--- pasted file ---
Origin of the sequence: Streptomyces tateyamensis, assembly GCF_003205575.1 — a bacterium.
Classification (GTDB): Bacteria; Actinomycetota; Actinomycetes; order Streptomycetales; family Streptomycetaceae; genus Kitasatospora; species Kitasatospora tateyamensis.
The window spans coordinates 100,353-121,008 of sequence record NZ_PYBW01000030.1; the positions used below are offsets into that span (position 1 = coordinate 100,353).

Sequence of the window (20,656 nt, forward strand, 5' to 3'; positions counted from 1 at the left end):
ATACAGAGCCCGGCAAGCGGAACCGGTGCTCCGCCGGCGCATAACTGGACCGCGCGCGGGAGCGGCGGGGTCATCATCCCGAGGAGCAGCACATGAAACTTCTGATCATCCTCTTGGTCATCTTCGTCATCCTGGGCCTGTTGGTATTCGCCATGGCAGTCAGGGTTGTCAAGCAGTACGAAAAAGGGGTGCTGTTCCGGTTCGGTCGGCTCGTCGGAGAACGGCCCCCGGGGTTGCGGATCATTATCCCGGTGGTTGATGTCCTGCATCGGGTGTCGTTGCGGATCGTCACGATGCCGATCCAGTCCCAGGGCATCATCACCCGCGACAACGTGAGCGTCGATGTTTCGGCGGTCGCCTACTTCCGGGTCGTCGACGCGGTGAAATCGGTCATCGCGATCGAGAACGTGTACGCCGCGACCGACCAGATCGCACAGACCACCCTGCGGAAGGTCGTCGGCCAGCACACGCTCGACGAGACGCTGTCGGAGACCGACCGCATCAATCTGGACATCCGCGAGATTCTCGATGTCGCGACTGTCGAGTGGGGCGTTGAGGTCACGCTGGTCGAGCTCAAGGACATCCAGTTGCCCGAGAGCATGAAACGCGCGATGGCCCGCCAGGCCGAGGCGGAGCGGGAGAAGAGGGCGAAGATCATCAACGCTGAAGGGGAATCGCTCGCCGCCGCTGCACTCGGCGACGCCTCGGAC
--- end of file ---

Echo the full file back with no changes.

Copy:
Origin of the sequence: Streptomyces tateyamensis, assembly GCF_003205575.1 — a bacterium.
Classification (GTDB): Bacteria; Actinomycetota; Actinomycetes; order Streptomycetales; family Streptomycetaceae; genus Kitasatospora; species Kitasatospora tateyamensis.
The window spans coordinates 100,353-121,008 of sequence record NZ_PYBW01000030.1; the positions used below are offsets into that span (position 1 = coordinate 100,353).

Sequence of the window (20,656 nt, forward strand, 5' to 3'; positions counted from 1 at the left end):
ATACAGAGCCCGGCAAGCGGAACCGGTGCTCCGCCGGCGCATAACTGGACCGCGCGCGGGAGCGGCGGGGTCATCATCCCGAGGAGCAGCACATGAAACTTCTGATCATCCTCTTGGTCATCTTCGTCATCCTGGGCCTGTTGGTATTCGCCATGGCAGTCAGGGTTGTCAAGCAGTACGAAAAAGGGGTGCTGTTCCGGTTCGGTCGGCTCGTCGGAGAACGGCCCCCGGGGTTGCGGATCATTATCCCGGTGGTTGATGTCCTGCATCGGGTGTCGTTGCGGATCGTCACGATGCCGATCCAGTCCCAGGGCATCATCACCCGCGACAACGTGAGCGTCGATGTTTCGGCGGTCGCCTACTTCCGGGTCGTCGACGCGGTGAAATCGGTCATCGCGATCGAGAACGTGTACGCCGCGACCGACCAGATCGCACAGACCACCCTGCGGAAGGTCGTCGGCCAGCACACGCTCGACGAGACGCTGTCGGAGACCGACCGCATCAATCTGGACATCCGCGAGATTCTCGATGTCGCGACTGTCGAGTGGGGCGTTGAGGTCACGCTGGTCGAGCTCAAGGACATCCAGTTGCCCGAGAGCATGAAACGCGCGATGGCCCGCCAGGCCGAGGCGGAGCGGGAGAAGAGGGCGAAGATCATCAACGCTGAAGGGGAATCGCTCGCCGCCGCTGCACTCGGCGACGCCTCGGAC